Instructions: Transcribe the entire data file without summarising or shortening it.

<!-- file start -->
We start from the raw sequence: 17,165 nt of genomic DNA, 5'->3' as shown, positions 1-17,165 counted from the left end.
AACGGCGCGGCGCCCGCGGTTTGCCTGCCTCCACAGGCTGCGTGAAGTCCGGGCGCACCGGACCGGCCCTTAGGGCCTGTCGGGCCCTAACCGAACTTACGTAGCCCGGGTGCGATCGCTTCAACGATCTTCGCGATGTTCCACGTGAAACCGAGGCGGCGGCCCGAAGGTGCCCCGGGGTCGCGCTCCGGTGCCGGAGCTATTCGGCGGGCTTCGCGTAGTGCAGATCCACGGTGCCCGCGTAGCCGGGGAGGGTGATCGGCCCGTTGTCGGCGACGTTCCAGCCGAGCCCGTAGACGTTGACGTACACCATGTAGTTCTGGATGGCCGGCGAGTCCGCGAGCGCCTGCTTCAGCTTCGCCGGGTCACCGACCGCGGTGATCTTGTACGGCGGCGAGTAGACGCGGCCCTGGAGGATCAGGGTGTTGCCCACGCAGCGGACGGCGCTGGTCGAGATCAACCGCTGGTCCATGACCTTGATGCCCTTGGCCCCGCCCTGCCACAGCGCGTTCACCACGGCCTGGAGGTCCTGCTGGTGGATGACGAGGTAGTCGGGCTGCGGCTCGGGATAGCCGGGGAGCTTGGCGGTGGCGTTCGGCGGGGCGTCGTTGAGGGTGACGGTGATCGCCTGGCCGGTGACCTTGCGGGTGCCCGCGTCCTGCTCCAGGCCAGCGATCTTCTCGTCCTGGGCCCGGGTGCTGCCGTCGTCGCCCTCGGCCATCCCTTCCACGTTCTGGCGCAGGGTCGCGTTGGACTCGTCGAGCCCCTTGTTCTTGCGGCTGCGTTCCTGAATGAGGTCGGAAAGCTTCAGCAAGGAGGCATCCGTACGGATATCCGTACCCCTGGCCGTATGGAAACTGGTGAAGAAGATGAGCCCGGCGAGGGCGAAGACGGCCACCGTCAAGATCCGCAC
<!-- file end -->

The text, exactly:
We start from the raw sequence: 17,165 nt of genomic DNA, 5'->3' as shown, positions 1-17,165 counted from the left end.
AACGGCGCGGCGCCCGCGGTTTGCCTGCCTCCACAGGCTGCGTGAAGTCCGGGCGCACCGGACCGGCCCTTAGGGCCTGTCGGGCCCTAACCGAACTTACGTAGCCCGGGTGCGATCGCTTCAACGATCTTCGCGATGTTCCACGTGAAACCGAGGCGGCGGCCCGAAGGTGCCCCGGGGTCGCGCTCCGGTGCCGGAGCTATTCGGCGGGCTTCGCGTAGTGCAGATCCACGGTGCCCGCGTAGCCGGGGAGGGTGATCGGCCCGTTGTCGGCGACGTTCCAGCCGAGCCCGTAGACGTTGACGTACACCATGTAGTTCTGGATGGCCGGCGAGTCCGCGAGCGCCTGCTTCAGCTTCGCCGGGTCACCGACCGCGGTGATCTTGTACGGCGGCGAGTAGACGCGGCCCTGGAGGATCAGGGTGTTGCCCACGCAGCGGACGGCGCTGGTCGAGATCAACCGCTGGTCCATGACCTTGATGCCCTTGGCCCCGCCCTGCCACAGCGCGTTCACCACGGCCTGGAGGTCCTGCTGGTGGATGACGAGGTAGTCGGGCTGCGGCTCGGGATAGCCGGGGAGCTTGGCGGTGGCGTTCGGCGGGGCGTCGTTGAGGGTGACGGTGATCGCCTGGCCGGTGACCTTGCGGGTGCCCGCGTCCTGCTCCAGGCCAGCGATCTTCTCGTCCTGGGCCCGGGTGCTGCCGTCGTCGCCCTCGGCCATCCCTTCCACGTTCTGGCGCAGGGTCGCGTTGGACTCGTCGAGCCCCTTGTTCTTGCGGCTGCGTTCCTGAATGAGGTCGGAAAGCTTCAGCAAGGAGGCATCCGTACGGATATCCGTACCCCTGGCCGTATGGAAACTGGTGAAGAAGATGAGCCCGGCGAGGGCGAAGACGGCCACCGTCAAGATCCGCAC